Adriana Ferraro, a Thousand Oaks Girl Scout, is a recent graduate from Chaminade College Preparatory School. With a strong love for both children and reading, she sought to combine both with her Gold Award project, Bonding Through Books. Adriana reached out to St. John’s Regional Medical Center in Oxnard with the goal to create a NICU library so that mothers could read to their children at the hospital.
The underlying issue Adriana sought to address with her project was the lack of literacy in the United States. “My project seeks to help with parental bonding, illiteracy challenges, and verbalization with young children. This is a world-wide issue because 17% of the world is illiterate,” she says. According to the Literacy Foundation, the root cause of illiteracy is having parents who have has little schooling, lack of books, poverty, and learning disabilities.
Through donations from friends and family, Adriana was able to raise money and purchase over 500 books to donate to the hospital. She contacted libraries for book donations, collected used books from members of her community, and shopped online and at rummage sales for additions to the library. Her project was shared through social media, a press release from the hospital, and a feature in her local newspaper.
Because of the high Spanish speaking population where the hospital is located, she provided both English and Spanish books for families to enjoy. “I was able to provide new families with a sense of bonding with their newborn through a book and help babies start comprehending words and their parents’ voice,” Adriana said. The library will serve as a way to encourage NICU parents who have limited contact with their premature baby to bond and promote development through the art of reading. Upon graduating from the NICU, babies will be will be gifted a book signed by their NICU nurses.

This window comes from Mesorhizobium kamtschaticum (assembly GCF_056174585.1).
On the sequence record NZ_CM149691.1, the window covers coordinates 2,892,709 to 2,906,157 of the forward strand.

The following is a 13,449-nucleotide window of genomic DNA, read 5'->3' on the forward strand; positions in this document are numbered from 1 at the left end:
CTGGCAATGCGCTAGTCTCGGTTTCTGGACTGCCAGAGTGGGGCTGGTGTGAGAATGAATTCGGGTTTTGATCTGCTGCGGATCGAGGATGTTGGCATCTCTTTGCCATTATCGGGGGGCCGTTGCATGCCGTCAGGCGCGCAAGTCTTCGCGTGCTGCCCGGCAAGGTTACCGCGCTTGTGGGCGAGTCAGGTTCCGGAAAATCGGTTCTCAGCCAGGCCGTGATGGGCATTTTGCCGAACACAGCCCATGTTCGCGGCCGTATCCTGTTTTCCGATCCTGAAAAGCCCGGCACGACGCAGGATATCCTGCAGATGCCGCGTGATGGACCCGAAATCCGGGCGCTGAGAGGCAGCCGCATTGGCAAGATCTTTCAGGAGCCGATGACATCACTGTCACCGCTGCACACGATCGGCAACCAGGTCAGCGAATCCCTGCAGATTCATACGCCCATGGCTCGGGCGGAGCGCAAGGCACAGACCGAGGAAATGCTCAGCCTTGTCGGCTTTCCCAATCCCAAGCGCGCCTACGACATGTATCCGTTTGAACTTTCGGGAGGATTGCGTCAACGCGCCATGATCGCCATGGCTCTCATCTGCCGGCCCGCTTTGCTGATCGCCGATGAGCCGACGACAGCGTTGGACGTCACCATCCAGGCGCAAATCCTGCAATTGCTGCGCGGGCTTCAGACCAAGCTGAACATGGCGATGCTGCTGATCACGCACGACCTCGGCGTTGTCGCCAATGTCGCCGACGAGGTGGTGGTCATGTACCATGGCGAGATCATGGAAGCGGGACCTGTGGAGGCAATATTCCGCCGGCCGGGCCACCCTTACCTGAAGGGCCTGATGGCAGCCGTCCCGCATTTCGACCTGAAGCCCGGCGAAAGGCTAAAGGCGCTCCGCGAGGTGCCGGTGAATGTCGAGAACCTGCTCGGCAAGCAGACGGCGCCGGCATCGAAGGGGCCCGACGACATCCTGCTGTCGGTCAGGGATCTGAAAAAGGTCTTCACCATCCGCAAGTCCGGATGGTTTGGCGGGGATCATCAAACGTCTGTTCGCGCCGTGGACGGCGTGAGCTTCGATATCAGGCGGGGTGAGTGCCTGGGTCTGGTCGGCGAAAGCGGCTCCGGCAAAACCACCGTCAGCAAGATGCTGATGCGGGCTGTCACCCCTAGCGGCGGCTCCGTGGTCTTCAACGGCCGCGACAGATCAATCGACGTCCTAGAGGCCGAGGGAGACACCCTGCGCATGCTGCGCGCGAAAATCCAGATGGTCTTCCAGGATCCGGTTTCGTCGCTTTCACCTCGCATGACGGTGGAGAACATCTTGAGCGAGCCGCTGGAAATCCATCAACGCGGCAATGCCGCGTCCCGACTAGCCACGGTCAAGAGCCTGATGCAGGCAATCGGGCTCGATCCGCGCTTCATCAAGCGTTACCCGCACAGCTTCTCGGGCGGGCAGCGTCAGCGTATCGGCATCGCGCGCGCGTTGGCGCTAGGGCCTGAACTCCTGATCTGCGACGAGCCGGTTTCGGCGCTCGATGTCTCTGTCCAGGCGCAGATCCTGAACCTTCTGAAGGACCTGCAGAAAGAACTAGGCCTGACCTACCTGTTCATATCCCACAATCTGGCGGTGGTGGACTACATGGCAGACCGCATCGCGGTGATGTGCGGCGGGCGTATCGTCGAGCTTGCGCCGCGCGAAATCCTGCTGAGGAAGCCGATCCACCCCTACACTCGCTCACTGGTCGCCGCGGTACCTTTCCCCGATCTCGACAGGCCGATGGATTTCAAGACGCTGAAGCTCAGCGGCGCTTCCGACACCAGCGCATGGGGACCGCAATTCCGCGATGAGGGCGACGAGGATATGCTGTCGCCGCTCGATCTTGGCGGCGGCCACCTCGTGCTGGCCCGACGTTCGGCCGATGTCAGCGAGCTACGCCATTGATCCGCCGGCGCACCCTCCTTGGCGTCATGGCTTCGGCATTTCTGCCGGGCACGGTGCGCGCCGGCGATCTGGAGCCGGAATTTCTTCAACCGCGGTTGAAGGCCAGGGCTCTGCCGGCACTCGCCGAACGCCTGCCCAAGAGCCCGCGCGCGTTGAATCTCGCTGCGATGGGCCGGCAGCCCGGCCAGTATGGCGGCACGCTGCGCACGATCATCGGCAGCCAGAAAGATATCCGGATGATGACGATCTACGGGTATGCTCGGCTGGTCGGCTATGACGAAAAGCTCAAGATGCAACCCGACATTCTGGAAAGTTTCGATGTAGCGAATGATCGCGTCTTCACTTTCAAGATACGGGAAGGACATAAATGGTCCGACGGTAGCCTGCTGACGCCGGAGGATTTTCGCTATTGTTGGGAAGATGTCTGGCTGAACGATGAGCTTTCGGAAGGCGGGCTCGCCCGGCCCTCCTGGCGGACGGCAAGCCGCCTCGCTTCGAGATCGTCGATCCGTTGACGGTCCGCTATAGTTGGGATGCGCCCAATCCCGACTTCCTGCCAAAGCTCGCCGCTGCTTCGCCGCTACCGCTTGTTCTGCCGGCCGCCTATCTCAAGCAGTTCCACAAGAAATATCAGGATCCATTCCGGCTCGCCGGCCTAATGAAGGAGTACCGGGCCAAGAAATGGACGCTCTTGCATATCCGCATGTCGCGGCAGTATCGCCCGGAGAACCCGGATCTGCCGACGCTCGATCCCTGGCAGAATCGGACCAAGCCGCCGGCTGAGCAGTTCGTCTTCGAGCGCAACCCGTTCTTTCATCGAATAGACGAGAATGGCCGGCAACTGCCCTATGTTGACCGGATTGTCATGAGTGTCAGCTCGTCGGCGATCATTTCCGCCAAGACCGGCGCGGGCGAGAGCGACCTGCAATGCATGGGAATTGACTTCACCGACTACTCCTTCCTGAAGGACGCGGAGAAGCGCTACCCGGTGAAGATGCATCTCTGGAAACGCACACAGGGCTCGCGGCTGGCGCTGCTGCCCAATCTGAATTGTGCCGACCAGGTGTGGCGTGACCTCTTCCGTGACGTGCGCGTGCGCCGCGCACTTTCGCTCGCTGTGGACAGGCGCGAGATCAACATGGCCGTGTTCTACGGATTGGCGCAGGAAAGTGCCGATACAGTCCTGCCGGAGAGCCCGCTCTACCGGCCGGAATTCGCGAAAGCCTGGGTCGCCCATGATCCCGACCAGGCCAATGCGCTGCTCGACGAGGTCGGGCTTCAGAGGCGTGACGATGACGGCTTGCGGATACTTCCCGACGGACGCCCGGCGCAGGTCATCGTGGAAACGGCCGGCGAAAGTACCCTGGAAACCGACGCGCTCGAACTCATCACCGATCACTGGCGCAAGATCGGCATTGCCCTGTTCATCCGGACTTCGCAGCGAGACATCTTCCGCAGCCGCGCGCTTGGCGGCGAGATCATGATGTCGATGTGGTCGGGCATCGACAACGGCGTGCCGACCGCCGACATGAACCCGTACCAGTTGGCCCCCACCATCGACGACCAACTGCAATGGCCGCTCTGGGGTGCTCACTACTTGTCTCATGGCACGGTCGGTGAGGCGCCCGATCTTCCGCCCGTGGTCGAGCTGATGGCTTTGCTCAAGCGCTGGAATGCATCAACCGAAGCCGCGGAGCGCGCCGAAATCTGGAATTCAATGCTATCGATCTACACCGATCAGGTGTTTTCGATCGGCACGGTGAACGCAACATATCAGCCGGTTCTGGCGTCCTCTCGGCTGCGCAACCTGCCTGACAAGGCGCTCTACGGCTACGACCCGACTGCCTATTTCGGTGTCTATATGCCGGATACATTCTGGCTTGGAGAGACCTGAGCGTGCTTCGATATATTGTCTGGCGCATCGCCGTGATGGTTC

Adriana’s library will continue to be sustained through the employees at St. John’s Hospital. The Vice President of Philanthropy, Debi Klein, plans to hold additional book drives and replenish shelves with the books that Adriana donated. The library will be put in the hospital’s newly built NICU unit this fall.
“This project has already impacted my leadership skills in ways that I could have never imagined,” she said. “I have become more comfortable speaking with adults, especially on the phone and in person. It has helped me become more organized, reach my goals in a timely manner, and allowed me to make an impact in my community. I have become more confident in myself, and I proved to myself that I am stronger than I think I am.”